Once upon a time, a French man took a quill in hand and became the father of the fairy tale. Charles Perrault, inspired by the magical towers and pinnacles of Chateau de Usse wrote, La Belle au Bois Dormant (Sleeping Beauty) in 1697.

The spires of Chambord can easily cause the imagination to hide a sinister spinning wheel in one of them.

While visiting the Loire valley, home to endless chateau, I was stunned with an “Ah Ha” moment and can clearly see how he could create not only Sleeping Beauty but also Cinderella, Little Red Riding Hood, Blackbeard and Puss in Boots.

Chenonceau could inspire anyone.
Azay le Rideau was most certainly inspiring to me.

Charles was born into a home with royal connections in Louis XIV’s court.  Roaming the halls of any of the French chateau in France, I can easily imagine a wicked step mother, a small child in a red cloak or a cat in a snazzy pair of boots.

Azay le Rideau

Traveling in a foreign country or distant land can truly be the spark that ignites an artist’s imagination. For generations, France has been the muse for countless artists, writers and food lovers.

The gardens that Monet created in Giverny just north of Paris, inspired his greatest works. I was awed by the massive Water Lily painting by Monet in Kansas City’s, Nelson Atkins Museum, but it was his garden that overwhelmed me. Oh, to spend a day strolling the garden paths and staring at the water lily pond without the distractions of tourists. I know I could create a masterpiece if only I could spend one day in Claude’s studio staring out the wall of windows.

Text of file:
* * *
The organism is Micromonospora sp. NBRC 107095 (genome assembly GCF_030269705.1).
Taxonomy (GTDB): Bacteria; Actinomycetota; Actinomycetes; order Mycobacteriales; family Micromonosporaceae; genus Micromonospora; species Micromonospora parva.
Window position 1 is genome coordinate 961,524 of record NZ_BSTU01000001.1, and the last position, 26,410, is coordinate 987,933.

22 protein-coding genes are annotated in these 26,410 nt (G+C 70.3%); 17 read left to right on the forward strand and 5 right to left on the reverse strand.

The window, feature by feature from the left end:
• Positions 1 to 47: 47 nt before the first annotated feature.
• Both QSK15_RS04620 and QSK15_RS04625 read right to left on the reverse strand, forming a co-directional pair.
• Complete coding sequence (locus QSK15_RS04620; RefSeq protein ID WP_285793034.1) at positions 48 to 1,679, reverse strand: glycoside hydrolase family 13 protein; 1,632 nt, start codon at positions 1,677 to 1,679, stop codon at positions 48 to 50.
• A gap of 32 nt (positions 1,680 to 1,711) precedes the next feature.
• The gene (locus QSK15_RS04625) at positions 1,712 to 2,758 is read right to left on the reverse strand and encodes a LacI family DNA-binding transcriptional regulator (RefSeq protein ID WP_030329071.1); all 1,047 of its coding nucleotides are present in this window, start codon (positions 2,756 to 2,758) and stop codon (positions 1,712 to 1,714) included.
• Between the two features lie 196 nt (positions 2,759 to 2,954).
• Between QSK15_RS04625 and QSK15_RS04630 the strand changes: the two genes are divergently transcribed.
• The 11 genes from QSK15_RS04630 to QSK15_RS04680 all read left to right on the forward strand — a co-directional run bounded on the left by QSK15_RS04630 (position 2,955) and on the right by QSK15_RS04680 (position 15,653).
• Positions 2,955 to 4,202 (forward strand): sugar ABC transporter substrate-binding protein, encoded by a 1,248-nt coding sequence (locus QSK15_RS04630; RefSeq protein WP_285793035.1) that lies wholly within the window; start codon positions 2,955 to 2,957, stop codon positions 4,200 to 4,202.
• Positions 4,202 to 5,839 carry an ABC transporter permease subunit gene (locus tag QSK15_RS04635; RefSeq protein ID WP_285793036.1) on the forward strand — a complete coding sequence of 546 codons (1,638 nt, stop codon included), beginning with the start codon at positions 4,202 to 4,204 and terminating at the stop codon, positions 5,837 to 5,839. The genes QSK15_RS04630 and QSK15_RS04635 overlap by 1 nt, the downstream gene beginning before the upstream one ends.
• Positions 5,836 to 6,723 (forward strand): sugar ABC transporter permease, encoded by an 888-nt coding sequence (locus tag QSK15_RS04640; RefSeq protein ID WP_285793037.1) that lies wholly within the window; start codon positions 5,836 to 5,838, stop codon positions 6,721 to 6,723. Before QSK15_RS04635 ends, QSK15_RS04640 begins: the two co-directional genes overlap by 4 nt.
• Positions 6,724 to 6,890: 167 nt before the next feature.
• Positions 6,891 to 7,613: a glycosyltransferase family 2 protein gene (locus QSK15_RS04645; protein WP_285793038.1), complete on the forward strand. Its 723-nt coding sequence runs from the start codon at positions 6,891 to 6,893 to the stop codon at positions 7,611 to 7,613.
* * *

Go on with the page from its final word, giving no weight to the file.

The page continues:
Monet’s studio window.
Monet’s studio
Monet’s famous water lily garden.

His kitchen could easily inspire a gourmet French meal and I would delight in cooking with all his copper pots. The conversation around his table would be cheery, how could it not, surrounded by such happy yellow walls.

I loved Monet’s copper cookware.
Monet’s kitchen

Julia Child fell in love with France at the first bite of Sole Meuniere, a magical, buttery fish meal. That first French dinner changed the course of her life. “The whole experience was an opening up of the soul and spirit for me,” Julia remarked about that first meal. French cuisine became her passion and her life’s direction.